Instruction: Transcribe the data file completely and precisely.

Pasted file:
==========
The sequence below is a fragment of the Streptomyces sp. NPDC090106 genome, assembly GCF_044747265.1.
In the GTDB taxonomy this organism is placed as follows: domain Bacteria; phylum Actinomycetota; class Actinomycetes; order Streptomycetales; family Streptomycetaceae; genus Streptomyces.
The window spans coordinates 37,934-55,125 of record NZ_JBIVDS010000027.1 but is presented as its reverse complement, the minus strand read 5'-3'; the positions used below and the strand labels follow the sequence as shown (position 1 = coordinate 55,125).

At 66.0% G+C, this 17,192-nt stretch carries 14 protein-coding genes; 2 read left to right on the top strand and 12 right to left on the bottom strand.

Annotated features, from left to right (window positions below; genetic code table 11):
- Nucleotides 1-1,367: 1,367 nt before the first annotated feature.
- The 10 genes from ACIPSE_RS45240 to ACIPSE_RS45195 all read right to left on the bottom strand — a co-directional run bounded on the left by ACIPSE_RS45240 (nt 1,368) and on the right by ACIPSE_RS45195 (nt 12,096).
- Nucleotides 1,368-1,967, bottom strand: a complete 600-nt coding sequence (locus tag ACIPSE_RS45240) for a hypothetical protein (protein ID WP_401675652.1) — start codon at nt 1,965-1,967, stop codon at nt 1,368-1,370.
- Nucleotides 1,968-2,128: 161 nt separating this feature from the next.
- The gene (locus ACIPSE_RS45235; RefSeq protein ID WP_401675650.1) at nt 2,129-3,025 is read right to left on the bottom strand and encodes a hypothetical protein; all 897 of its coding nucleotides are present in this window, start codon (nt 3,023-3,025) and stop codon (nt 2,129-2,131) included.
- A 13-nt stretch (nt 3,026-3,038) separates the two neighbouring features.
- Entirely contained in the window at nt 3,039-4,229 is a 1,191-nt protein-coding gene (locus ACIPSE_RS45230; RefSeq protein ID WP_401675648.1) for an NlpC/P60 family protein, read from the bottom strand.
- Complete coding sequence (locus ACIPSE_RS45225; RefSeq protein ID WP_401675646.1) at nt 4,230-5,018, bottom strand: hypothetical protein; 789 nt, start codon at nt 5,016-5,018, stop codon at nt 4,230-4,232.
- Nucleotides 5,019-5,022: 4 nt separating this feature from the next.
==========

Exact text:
The sequence below is a fragment of the Streptomyces sp. NPDC090106 genome, assembly GCF_044747265.1.
In the GTDB taxonomy this organism is placed as follows: domain Bacteria; phylum Actinomycetota; class Actinomycetes; order Streptomycetales; family Streptomycetaceae; genus Streptomyces.
The window spans coordinates 37,934-55,125 of record NZ_JBIVDS010000027.1 but is presented as its reverse complement, the minus strand read 5'-3'; the positions used below and the strand labels follow the sequence as shown (position 1 = coordinate 55,125).

At 66.0% G+C, this 17,192-nt stretch carries 14 protein-coding genes; 2 read left to right on the top strand and 12 right to left on the bottom strand.

Annotated features, from left to right (window positions below; genetic code table 11):
- Nucleotides 1-1,367: 1,367 nt before the first annotated feature.
- The 10 genes from ACIPSE_RS45240 to ACIPSE_RS45195 all read right to left on the bottom strand — a co-directional run bounded on the left by ACIPSE_RS45240 (nt 1,368) and on the right by ACIPSE_RS45195 (nt 12,096).
- Nucleotides 1,368-1,967, bottom strand: a complete 600-nt coding sequence (locus tag ACIPSE_RS45240) for a hypothetical protein (protein ID WP_401675652.1) — start codon at nt 1,965-1,967, stop codon at nt 1,368-1,370.
- Nucleotides 1,968-2,128: 161 nt separating this feature from the next.
- The gene (locus ACIPSE_RS45235; RefSeq protein ID WP_401675650.1) at nt 2,129-3,025 is read right to left on the bottom strand and encodes a hypothetical protein; all 897 of its coding nucleotides are present in this window, start codon (nt 3,023-3,025) and stop codon (nt 2,129-2,131) included.
- A 13-nt stretch (nt 3,026-3,038) separates the two neighbouring features.
- Entirely contained in the window at nt 3,039-4,229 is a 1,191-nt protein-coding gene (locus ACIPSE_RS45230; RefSeq protein ID WP_401675648.1) for an NlpC/P60 family protein, read from the bottom strand.
- Complete coding sequence (locus ACIPSE_RS45225; RefSeq protein ID WP_401675646.1) at nt 4,230-5,018, bottom strand: hypothetical protein; 789 nt, start codon at nt 5,016-5,018, stop codon at nt 4,230-4,232.
- Nucleotides 5,019-5,022: 4 nt separating this feature from the next.